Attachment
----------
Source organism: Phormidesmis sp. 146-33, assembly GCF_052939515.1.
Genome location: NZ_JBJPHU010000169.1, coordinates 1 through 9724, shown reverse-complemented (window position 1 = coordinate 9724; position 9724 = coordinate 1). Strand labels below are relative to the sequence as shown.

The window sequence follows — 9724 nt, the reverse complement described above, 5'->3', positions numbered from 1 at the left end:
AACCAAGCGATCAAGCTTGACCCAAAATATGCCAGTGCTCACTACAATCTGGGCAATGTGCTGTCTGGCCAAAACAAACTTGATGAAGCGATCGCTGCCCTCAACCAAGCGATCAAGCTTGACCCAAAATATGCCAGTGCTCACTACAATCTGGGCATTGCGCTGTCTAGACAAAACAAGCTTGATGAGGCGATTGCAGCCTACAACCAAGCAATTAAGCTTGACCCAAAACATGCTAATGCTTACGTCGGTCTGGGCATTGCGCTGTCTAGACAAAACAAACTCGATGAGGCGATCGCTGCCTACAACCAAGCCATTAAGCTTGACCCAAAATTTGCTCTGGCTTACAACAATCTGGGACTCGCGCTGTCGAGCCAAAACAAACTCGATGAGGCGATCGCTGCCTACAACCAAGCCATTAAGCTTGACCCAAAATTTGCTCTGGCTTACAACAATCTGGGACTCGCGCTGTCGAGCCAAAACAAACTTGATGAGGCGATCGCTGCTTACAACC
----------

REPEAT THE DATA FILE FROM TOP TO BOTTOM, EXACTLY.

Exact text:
Source organism: Phormidesmis sp. 146-33, assembly GCF_052939515.1.
Genome location: NZ_JBJPHU010000169.1, coordinates 1 through 9724, shown reverse-complemented (window position 1 = coordinate 9724; position 9724 = coordinate 1). Strand labels below are relative to the sequence as shown.

The window sequence follows — 9724 nt, the reverse complement described above, 5'->3', positions numbered from 1 at the left end:
AACCAAGCGATCAAGCTTGACCCAAAATATGCCAGTGCTCACTACAATCTGGGCAATGTGCTGTCTGGCCAAAACAAACTTGATGAAGCGATCGCTGCCCTCAACCAAGCGATCAAGCTTGACCCAAAATATGCCAGTGCTCACTACAATCTGGGCATTGCGCTGTCTAGACAAAACAAGCTTGATGAGGCGATTGCAGCCTACAACCAAGCAATTAAGCTTGACCCAAAACATGCTAATGCTTACGTCGGTCTGGGCATTGCGCTGTCTAGACAAAACAAACTCGATGAGGCGATCGCTGCCTACAACCAAGCCATTAAGCTTGACCCAAAATTTGCTCTGGCTTACAACAATCTGGGACTCGCGCTGTCGAGCCAAAACAAACTCGATGAGGCGATCGCTGCCTACAACCAAGCCATTAAGCTTGACCCAAAATTTGCTCTGGCTTACAACAATCTGGGACTCGCGCTGTCGAGCCAAAACAAACTTGATGAGGCGATCGCTGCTTACAACC